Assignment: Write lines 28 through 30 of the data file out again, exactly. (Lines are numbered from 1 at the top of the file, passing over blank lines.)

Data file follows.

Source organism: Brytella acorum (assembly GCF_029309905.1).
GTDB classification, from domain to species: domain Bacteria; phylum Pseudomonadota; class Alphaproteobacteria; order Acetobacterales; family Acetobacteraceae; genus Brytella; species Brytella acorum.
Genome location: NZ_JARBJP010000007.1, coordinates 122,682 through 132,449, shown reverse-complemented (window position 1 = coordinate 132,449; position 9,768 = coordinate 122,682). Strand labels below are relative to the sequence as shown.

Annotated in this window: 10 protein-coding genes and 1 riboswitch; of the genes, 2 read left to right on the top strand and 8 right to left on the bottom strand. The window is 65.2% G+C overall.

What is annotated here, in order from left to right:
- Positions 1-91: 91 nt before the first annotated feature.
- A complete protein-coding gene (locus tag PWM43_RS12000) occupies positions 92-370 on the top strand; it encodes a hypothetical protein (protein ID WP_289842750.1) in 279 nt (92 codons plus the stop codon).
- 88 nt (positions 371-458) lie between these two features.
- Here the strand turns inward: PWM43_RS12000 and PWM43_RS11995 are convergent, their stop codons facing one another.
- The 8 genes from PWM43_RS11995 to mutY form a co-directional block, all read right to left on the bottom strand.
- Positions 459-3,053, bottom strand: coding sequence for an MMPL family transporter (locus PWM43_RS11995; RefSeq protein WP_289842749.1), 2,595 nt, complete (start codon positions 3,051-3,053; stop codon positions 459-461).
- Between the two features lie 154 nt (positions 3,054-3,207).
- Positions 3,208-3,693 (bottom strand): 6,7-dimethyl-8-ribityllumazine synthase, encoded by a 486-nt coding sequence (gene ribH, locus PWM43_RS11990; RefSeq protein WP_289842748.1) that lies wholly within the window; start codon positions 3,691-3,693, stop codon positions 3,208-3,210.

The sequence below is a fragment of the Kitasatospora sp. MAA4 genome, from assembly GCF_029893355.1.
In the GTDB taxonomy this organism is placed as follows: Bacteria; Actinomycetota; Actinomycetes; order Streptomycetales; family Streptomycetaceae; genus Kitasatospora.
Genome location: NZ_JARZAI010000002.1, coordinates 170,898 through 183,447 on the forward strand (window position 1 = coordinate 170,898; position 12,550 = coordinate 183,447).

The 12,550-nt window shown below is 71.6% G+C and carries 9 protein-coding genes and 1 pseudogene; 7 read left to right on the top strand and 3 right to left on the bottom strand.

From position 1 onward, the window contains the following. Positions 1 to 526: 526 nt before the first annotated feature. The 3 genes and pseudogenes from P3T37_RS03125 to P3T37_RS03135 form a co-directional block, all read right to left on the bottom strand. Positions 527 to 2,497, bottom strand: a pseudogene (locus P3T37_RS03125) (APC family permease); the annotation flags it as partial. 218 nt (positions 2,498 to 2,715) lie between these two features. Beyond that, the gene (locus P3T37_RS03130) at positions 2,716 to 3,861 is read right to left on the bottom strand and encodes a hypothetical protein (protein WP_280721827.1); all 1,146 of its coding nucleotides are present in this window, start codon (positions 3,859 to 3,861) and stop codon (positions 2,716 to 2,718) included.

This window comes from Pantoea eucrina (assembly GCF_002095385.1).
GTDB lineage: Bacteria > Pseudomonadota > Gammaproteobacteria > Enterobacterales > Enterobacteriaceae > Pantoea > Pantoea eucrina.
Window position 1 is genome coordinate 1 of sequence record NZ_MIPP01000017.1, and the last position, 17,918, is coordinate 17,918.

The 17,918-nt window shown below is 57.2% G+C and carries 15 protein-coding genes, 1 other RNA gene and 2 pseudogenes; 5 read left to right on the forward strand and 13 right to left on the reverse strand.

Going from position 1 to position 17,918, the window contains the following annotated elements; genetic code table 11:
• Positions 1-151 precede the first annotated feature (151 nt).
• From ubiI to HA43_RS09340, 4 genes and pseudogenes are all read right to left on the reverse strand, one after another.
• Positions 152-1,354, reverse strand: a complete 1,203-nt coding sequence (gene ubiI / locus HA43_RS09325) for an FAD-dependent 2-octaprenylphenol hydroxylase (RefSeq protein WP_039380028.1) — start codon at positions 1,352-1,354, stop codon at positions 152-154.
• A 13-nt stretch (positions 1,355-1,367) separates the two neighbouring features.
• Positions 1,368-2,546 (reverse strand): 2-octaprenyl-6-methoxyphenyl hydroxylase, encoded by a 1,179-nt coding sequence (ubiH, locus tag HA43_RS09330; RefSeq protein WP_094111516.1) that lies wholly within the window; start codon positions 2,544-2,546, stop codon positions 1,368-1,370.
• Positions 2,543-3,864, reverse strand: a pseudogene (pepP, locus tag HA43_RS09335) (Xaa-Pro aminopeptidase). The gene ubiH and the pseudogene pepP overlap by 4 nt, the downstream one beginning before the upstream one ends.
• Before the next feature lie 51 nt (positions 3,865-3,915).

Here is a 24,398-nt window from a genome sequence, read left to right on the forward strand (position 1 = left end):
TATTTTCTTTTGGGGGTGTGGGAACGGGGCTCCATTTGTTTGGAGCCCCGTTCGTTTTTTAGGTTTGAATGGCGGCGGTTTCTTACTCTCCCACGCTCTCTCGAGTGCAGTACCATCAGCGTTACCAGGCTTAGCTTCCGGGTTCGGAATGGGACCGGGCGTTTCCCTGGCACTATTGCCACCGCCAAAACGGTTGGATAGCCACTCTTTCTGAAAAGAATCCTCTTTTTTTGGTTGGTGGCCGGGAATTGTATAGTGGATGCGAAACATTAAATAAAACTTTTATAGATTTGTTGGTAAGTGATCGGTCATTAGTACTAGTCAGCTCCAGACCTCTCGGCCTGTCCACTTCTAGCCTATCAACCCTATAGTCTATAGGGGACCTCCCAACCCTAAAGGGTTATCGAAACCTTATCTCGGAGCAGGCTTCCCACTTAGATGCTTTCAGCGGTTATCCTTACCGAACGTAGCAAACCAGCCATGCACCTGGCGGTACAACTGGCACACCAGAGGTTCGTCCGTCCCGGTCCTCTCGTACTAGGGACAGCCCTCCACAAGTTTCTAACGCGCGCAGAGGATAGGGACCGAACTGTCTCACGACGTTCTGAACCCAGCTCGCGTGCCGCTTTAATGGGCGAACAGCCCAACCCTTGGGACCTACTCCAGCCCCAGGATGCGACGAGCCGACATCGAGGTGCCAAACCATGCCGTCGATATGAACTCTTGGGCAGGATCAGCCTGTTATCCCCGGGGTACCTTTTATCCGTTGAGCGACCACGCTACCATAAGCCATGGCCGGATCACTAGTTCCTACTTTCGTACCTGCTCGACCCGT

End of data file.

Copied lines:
• Positions 1,368-2,546 (reverse strand): 2-octaprenyl-6-methoxyphenyl hydroxylase, encoded by a 1,179-nt coding sequence (ubiH, locus tag HA43_RS09330; RefSeq protein WP_094111516.1) that lies wholly within the window; start codon positions 2,544-2,546, stop codon positions 1,368-1,370.
• Positions 2,543-3,864, reverse strand: a pseudogene (pepP, locus tag HA43_RS09335) (Xaa-Pro aminopeptidase). The gene ubiH and the pseudogene pepP overlap by 4 nt, the downstream one beginning before the upstream one ends.
• Before the next feature lie 51 nt (positions 3,865-3,915).